Calling hours will be at the White VanBuren Funeral Home at 1779 Main St. in Delanson on Friday, Dec. 16, from 4 to 7 p.m. The funeral will be on Saturday, Dec. 17, at 10 a.m. with burial in Grove Cemetery in Delanson.

Memorial contributions may be made to the Albany Hospice Inn at St. Peter’s Hospital, 315 South Manning Blvd., Albany NY 12208.

“In honor of the way Marguerite lived her life, her family asks you to forgive someone today, say ‘I love you’ more often, play extra time with your children, and don’t ever forget to take the chance to dance!” her family wrote in a tribute.

— Melissa Hale-Spencer

Edwin C. “Scooter” Wright

SLINGERLANDS — Edwin C. Wright was nicknamed later in life for his very first vehicle, a scooter. He died on Tuesday, Dec. 13, 2011, at the age of 71.

Mr. Wright always liked to drive — from the tractor on his grandparents’ dairy farm as a child to the Plymouths that he kept washed and polished as an adult.

Born on June 10, 1940, he grew up as the youngest of Leland and Esther Wright’s three children in a tenement house on his grandparents’ dairy farm. “He was always the first to help,” his sister, Olive Hallenbeck, said of their many chores.

Leland Wright had come to work as a farmhand on the land owned by Esther Wright’s parents, Mrs. Hallenbeck explained — the two were not related. They fell in love and “a Wright married a Wright,” she said.

As children, they’d pitch a tent with their father and grandfather on the shore of the Hudson River and row a boat out to fish, Mrs. Hallenbeck said. Her brother also learned to hunt from his father, she said.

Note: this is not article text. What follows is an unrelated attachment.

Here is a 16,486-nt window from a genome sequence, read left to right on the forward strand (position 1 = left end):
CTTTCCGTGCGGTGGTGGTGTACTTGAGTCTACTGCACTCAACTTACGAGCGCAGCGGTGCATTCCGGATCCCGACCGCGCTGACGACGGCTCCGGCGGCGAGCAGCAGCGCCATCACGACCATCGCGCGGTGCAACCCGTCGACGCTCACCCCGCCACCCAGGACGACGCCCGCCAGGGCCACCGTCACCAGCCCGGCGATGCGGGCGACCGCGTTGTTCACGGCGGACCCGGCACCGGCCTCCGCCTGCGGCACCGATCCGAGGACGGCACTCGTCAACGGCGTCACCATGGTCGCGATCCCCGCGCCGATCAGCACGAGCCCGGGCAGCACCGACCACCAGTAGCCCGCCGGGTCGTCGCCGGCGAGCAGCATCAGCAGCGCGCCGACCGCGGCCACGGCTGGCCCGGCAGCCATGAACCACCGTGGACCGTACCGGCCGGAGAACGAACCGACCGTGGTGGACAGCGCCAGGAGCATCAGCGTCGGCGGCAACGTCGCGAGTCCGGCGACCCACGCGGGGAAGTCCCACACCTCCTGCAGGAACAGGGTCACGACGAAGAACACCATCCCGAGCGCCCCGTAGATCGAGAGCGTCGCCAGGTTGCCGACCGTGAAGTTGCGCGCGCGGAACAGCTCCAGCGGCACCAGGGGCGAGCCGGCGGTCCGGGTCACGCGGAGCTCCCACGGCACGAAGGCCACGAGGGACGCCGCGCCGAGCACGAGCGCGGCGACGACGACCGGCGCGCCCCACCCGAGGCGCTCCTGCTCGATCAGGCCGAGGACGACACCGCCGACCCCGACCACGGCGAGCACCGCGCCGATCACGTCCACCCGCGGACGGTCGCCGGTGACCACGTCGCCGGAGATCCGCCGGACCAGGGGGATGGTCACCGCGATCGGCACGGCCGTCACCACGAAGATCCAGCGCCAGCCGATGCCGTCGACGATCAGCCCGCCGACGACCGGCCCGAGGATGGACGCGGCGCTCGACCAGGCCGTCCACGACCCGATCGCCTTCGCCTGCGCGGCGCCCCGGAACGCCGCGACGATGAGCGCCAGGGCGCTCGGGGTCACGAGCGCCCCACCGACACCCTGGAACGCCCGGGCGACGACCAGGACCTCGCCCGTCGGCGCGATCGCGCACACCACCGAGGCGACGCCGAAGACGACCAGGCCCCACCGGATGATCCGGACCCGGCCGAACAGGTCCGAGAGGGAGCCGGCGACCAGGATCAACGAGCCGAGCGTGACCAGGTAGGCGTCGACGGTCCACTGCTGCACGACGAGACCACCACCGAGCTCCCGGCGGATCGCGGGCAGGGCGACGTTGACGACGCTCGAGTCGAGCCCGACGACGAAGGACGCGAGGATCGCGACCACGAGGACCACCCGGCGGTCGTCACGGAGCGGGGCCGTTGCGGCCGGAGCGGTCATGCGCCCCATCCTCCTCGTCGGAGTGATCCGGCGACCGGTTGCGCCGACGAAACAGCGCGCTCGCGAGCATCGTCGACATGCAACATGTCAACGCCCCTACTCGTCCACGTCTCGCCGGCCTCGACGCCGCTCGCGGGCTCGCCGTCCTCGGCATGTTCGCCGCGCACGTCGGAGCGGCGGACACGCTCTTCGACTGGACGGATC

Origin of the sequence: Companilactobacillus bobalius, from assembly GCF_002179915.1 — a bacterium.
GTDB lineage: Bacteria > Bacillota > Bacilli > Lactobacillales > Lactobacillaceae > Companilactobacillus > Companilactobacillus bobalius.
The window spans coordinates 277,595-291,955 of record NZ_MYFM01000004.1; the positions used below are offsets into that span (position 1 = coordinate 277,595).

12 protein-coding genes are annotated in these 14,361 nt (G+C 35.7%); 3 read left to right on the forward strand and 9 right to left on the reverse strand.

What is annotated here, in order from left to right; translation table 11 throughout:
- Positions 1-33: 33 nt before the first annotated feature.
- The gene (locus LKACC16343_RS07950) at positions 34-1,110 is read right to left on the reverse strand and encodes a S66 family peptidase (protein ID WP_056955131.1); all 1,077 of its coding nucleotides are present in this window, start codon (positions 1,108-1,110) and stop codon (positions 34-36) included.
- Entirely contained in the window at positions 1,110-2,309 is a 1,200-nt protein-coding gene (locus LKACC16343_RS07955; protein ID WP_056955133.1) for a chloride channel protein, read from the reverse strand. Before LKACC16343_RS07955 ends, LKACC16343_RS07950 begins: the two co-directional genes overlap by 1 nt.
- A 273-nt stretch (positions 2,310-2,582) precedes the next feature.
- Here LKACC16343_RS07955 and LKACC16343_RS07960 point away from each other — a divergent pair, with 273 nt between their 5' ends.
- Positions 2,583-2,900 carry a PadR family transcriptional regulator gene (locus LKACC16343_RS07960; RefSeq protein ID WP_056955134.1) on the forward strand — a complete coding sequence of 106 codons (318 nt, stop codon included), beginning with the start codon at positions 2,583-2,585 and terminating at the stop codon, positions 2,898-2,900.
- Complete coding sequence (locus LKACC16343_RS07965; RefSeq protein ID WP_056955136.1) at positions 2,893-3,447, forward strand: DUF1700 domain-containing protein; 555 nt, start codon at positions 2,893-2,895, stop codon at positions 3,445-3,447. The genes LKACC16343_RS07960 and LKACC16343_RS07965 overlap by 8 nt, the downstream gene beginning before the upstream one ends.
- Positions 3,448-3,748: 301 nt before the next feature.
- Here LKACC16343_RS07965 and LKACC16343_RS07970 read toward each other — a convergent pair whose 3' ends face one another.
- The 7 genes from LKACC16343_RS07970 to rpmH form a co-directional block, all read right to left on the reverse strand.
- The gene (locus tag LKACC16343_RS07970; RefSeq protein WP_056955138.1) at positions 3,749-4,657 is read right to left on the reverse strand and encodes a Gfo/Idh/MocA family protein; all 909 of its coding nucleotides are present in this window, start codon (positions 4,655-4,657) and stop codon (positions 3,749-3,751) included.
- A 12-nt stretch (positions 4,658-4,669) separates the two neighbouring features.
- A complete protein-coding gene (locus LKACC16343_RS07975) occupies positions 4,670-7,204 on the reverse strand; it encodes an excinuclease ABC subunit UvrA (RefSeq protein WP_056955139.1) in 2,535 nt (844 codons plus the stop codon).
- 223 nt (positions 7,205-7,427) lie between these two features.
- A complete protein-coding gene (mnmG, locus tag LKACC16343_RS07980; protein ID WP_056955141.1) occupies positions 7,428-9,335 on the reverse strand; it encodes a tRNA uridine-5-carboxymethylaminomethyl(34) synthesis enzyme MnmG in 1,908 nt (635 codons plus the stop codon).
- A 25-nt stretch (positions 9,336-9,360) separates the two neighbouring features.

Mr. Wright’s first job off the farm was for his cousin’s business, Robert E. Wright Refuse Service. He later worked with his brother-in-law, Ken Hallenbeck, at Altamont Tile and stayed there for 30 years.

One of his favorite parts of the job, not surprisingly, was the driving, his sister said.

“He took great pride in his cars,” she said, explaining that he usually drove Plymouths because of another family connection — a cousin worked at a Plymouth dealership.

About 15 years ago, Mr. Wright got another scooter, quite a bit faster than his first. He’d ride it in parades, his sister said, and he got the nickname of Scooter.

He loved his four children and relished being a grandfather, Mrs. Hallenbeck said.

“He was always happy,” she said. “He’d always buy you a cup of coffee or a penny candy when we were coming home from grade school.”

Growing up together, she said that her brother “always had an answer for every question.” Even when he didn’t know, she said, “He’d tell you something anyhow.”


Mr. Wright is survived by his children: Chuck Wright; David Wright; Dawn Keller and her husband, Brian; Lee Wright; and Donald Wright and his wife, Jen. He is also survived by his grandchildren, Jasmine Keller and Nicholas Wright, as well as his siblings, Olive Hallenbeck and her husband, Ken, and Scott Wright and his wife, Shirley. He is also survived by his former wife, Patricia, and special friends of the family, Joanne M. Wright and Becky Gross.

Calling hours will be from 3 p.m. to 7 p.m. and a funeral service will be at 7 p.m. today, Dec. 15, at the Applebee Funeral Home at 403 Kenwood Ave. in Delmar.

Memorial contributions may be made to the Brain Tumor Foundation, attention: Gift, 1350 Avenue of the Americas, Suite 1200, New York, NY 10019.

— Saranac Hale Spencer